Ribonucleic acid prepared by the method of Gierer and Schramm from concentrated and partially purified types I and II polioviruses has been demonstrated to be infectious for HeLa and human amnion cells in monolayers. In areas of cytopathogenic action resulting from invasion of cells by RNA, intact poliovirus, of the type from which the RNA had been prepared, is present.
The infectivity of the RNA was completely inactivated by a 2 minute exposure to purified ribonuclease or to whole normal monkey serum shown to contain measurable concentrations of this enzyme. Whole virus infectivity was not influenced by RNAase or whole normal monkey serum. Normal and polio-immune globulin, desoxyribonuclease, lysozyme, proteolytic enzymes, and bovine albumin failed to inactivate the infectivity of RNA.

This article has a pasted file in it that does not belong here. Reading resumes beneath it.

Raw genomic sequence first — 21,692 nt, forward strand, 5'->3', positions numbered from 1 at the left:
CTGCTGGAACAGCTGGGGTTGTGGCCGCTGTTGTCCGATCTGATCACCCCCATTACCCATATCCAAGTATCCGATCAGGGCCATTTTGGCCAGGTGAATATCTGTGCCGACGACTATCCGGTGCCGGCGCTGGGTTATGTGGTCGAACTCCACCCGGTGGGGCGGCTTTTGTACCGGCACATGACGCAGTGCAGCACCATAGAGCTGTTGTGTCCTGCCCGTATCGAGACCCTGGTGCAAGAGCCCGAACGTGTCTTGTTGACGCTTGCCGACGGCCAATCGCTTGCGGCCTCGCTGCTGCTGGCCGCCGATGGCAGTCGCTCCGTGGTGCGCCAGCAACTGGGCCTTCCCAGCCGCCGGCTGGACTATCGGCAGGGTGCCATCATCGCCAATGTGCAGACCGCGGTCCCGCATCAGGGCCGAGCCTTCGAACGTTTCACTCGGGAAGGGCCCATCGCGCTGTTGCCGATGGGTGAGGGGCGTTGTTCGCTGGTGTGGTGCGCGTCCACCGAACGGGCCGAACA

The degree of infectivity of isolated RNA from poliovirus for cells in monolayer was greatly influenced by the ionic strength of the environment.
The experimental evidence suggests that isolated poliovirus RNA is the carrier of the biological activity responsible for infection of cells and for transmission of genetic information which controls type specificity.